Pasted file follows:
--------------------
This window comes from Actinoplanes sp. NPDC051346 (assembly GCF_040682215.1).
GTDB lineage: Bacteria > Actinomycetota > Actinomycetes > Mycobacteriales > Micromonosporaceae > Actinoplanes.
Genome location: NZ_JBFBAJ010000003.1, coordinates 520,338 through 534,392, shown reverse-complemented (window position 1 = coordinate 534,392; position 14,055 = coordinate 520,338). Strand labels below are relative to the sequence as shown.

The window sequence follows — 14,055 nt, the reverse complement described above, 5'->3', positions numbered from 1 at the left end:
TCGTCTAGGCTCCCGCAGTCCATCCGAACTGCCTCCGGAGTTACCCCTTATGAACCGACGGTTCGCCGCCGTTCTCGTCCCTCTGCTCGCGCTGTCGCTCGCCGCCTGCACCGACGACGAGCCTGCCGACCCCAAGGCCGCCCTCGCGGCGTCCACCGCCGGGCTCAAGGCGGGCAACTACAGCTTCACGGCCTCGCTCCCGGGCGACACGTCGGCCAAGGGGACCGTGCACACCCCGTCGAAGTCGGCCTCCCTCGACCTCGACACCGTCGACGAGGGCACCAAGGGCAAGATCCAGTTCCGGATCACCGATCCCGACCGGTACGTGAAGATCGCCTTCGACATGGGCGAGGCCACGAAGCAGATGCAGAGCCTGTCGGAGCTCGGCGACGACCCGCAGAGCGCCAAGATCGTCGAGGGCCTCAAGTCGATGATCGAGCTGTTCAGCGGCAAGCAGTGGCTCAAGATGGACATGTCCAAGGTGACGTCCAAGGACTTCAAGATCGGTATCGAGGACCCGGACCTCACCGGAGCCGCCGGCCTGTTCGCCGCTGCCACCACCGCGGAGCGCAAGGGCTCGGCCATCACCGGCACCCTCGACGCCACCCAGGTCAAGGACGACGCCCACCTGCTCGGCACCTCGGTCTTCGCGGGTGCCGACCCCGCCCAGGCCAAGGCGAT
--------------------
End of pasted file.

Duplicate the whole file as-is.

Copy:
This window comes from Actinoplanes sp. NPDC051346 (assembly GCF_040682215.1).
GTDB lineage: Bacteria > Actinomycetota > Actinomycetes > Mycobacteriales > Micromonosporaceae > Actinoplanes.
Genome location: NZ_JBFBAJ010000003.1, coordinates 520,338 through 534,392, shown reverse-complemented (window position 1 = coordinate 534,392; position 14,055 = coordinate 520,338). Strand labels below are relative to the sequence as shown.

The window sequence follows — 14,055 nt, the reverse complement described above, 5'->3', positions numbered from 1 at the left end:
TCGTCTAGGCTCCCGCAGTCCATCCGAACTGCCTCCGGAGTTACCCCTTATGAACCGACGGTTCGCCGCCGTTCTCGTCCCTCTGCTCGCGCTGTCGCTCGCCGCCTGCACCGACGACGAGCCTGCCGACCCCAAGGCCGCCCTCGCGGCGTCCACCGCCGGGCTCAAGGCGGGCAACTACAGCTTCACGGCCTCGCTCCCGGGCGACACGTCGGCCAAGGGGACCGTGCACACCCCGTCGAAGTCGGCCTCCCTCGACCTCGACACCGTCGACGAGGGCACCAAGGGCAAGATCCAGTTCCGGATCACCGATCCCGACCGGTACGTGAAGATCGCCTTCGACATGGGCGAGGCCACGAAGCAGATGCAGAGCCTGTCGGAGCTCGGCGACGACCCGCAGAGCGCCAAGATCGTCGAGGGCCTCAAGTCGATGATCGAGCTGTTCAGCGGCAAGCAGTGGCTCAAGATGGACATGTCCAAGGTGACGTCCAAGGACTTCAAGATCGGTATCGAGGACCCGGACCTCACCGGAGCCGCCGGCCTGTTCGCCGCTGCCACCACCGCGGAGCGCAAGGGCTCGGCCATCACCGGCACCCTCGACGCCACCCAGGTCAAGGACGACGCCCACCTGCTCGGCACCTCGGTCTTCGCGGGTGCCGACCCCGCCCAGGCCAAGGCGAT